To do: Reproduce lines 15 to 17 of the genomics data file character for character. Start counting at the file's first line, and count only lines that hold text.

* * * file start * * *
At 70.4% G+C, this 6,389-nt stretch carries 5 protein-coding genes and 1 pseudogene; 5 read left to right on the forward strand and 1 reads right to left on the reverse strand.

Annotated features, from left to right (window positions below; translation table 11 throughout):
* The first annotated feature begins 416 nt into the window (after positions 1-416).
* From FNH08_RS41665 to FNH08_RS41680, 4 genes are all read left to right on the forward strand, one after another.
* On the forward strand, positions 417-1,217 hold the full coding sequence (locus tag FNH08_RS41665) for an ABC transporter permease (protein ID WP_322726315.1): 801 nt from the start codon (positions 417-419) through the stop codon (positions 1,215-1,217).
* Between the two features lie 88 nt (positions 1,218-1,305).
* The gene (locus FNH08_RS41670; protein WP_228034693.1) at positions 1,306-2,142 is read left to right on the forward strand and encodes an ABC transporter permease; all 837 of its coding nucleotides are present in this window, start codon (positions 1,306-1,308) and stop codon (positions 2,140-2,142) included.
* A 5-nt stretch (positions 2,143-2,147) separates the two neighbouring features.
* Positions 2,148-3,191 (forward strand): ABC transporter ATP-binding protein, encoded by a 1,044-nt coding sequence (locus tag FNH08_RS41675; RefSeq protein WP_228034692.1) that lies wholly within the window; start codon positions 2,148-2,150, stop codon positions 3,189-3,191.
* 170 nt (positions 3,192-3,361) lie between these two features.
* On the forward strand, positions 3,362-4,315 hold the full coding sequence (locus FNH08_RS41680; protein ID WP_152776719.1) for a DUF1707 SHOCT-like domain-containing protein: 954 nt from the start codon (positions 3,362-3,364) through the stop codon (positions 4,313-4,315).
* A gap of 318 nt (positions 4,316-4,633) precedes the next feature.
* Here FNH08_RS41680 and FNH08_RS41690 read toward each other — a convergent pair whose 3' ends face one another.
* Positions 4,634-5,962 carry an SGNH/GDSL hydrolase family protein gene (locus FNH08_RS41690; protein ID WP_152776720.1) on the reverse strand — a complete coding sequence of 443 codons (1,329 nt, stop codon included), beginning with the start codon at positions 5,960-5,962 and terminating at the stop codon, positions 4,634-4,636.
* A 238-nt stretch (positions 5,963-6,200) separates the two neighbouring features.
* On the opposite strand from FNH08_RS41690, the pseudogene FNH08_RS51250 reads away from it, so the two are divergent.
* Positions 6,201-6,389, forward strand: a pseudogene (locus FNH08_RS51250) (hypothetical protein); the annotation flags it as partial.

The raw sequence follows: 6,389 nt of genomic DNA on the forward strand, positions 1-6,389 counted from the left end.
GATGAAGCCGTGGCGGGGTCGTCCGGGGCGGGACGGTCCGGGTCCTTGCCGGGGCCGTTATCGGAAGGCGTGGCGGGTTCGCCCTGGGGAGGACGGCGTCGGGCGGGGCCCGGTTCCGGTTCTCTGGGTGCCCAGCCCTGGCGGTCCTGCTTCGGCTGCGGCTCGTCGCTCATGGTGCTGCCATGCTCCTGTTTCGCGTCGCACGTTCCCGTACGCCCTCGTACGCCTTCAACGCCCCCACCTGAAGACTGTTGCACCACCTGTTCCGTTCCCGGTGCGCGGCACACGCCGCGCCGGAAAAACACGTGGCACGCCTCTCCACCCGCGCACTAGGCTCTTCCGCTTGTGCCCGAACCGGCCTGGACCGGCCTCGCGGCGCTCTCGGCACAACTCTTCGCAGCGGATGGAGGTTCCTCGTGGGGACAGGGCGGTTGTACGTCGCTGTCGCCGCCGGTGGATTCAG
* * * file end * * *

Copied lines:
* A 238-nt stretch (positions 5,963-6,200) separates the two neighbouring features.
* On the opposite strand from FNH08_RS41690, the pseudogene FNH08_RS51250 reads away from it, so the two are divergent.
* Positions 6,201-6,389, forward strand: a pseudogene (locus FNH08_RS51250) (hypothetical protein); the annotation flags it as partial.